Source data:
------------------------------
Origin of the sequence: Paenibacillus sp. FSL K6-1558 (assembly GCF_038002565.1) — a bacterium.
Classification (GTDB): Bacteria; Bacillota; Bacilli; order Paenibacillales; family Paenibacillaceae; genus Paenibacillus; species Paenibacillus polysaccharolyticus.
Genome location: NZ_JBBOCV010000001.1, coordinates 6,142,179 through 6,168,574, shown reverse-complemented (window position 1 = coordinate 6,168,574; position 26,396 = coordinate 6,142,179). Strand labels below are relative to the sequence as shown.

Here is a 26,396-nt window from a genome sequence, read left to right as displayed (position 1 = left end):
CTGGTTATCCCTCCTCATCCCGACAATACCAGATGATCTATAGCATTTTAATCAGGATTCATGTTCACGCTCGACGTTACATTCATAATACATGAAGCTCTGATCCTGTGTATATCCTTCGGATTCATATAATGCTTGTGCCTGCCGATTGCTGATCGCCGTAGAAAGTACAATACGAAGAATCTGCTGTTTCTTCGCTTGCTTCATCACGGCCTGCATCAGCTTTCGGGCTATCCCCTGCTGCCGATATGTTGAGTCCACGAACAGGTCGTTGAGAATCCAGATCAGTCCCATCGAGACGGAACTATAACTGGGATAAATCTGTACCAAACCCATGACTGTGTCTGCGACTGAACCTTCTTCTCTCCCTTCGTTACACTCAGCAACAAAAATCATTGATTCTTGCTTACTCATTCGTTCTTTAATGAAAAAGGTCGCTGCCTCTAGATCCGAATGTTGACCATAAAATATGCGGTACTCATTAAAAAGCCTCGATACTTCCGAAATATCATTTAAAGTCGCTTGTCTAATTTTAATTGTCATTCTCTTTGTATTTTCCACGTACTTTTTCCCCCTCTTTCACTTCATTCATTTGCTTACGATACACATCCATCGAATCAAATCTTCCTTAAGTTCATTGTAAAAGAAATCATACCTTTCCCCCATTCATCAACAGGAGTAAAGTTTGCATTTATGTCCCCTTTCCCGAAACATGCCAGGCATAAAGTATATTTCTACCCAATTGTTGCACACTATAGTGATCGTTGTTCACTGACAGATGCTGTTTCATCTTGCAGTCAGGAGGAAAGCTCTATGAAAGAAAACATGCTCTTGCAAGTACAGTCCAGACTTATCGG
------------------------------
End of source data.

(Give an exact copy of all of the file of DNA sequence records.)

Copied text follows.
Origin of the sequence: Paenibacillus sp. FSL K6-1558 (assembly GCF_038002565.1) — a bacterium.
Classification (GTDB): Bacteria; Bacillota; Bacilli; order Paenibacillales; family Paenibacillaceae; genus Paenibacillus; species Paenibacillus polysaccharolyticus.
Genome location: NZ_JBBOCV010000001.1, coordinates 6,142,179 through 6,168,574, shown reverse-complemented (window position 1 = coordinate 6,168,574; position 26,396 = coordinate 6,142,179). Strand labels below are relative to the sequence as shown.

Here is a 26,396-nt window from a genome sequence, read left to right as displayed (position 1 = left end):
CTGGTTATCCCTCCTCATCCCGACAATACCAGATGATCTATAGCATTTTAATCAGGATTCATGTTCACGCTCGACGTTACATTCATAATACATGAAGCTCTGATCCTGTGTATATCCTTCGGATTCATATAATGCTTGTGCCTGCCGATTGCTGATCGCCGTAGAAAGTACAATACGAAGAATCTGCTGTTTCTTCGCTTGCTTCATCACGGCCTGCATCAGCTTTCGGGCTATCCCCTGCTGCCGATATGTTGAGTCCACGAACAGGTCGTTGAGAATCCAGATCAGTCCCATCGAGACGGAACTATAACTGGGATAAATCTGTACCAAACCCATGACTGTGTCTGCGACTGAACCTTCTTCTCTCCCTTCGTTACACTCAGCAACAAAAATCATTGATTCTTGCTTACTCATTCGTTCTTTAATGAAAAAGGTCGCTGCCTCTAGATCCGAATGTTGACCATAAAATATGCGGTACTCATTAAAAAGCCTCGATACTTCCGAAATATCATTTAAAGTCGCTTGTCTAATTTTAATTGTCATTCTCTTTGTATTTTCCACGTACTTTTTCCCCCTCTTTCACTTCATTCATTTGCTTACGATACACATCCATCGAATCAAATCTTCCTTAAGTTCATTGTAAAAGAAATCATACCTTTCCCCCATTCATCAACAGGAGTAAAGTTTGCATTTATGTCCCCTTTCCCGAAACATGCCAGGCATAAAGTATATTTCTACCCAATTGTTGCACACTATAGTGATCGTTGTTCACTGACAGATGCTGTTTCATCTTGCAGTCAGGAGGAAAGCTCTATGAAAGAAAACATGCTCTTGCAAGTACAGTCCAGACTTATCGG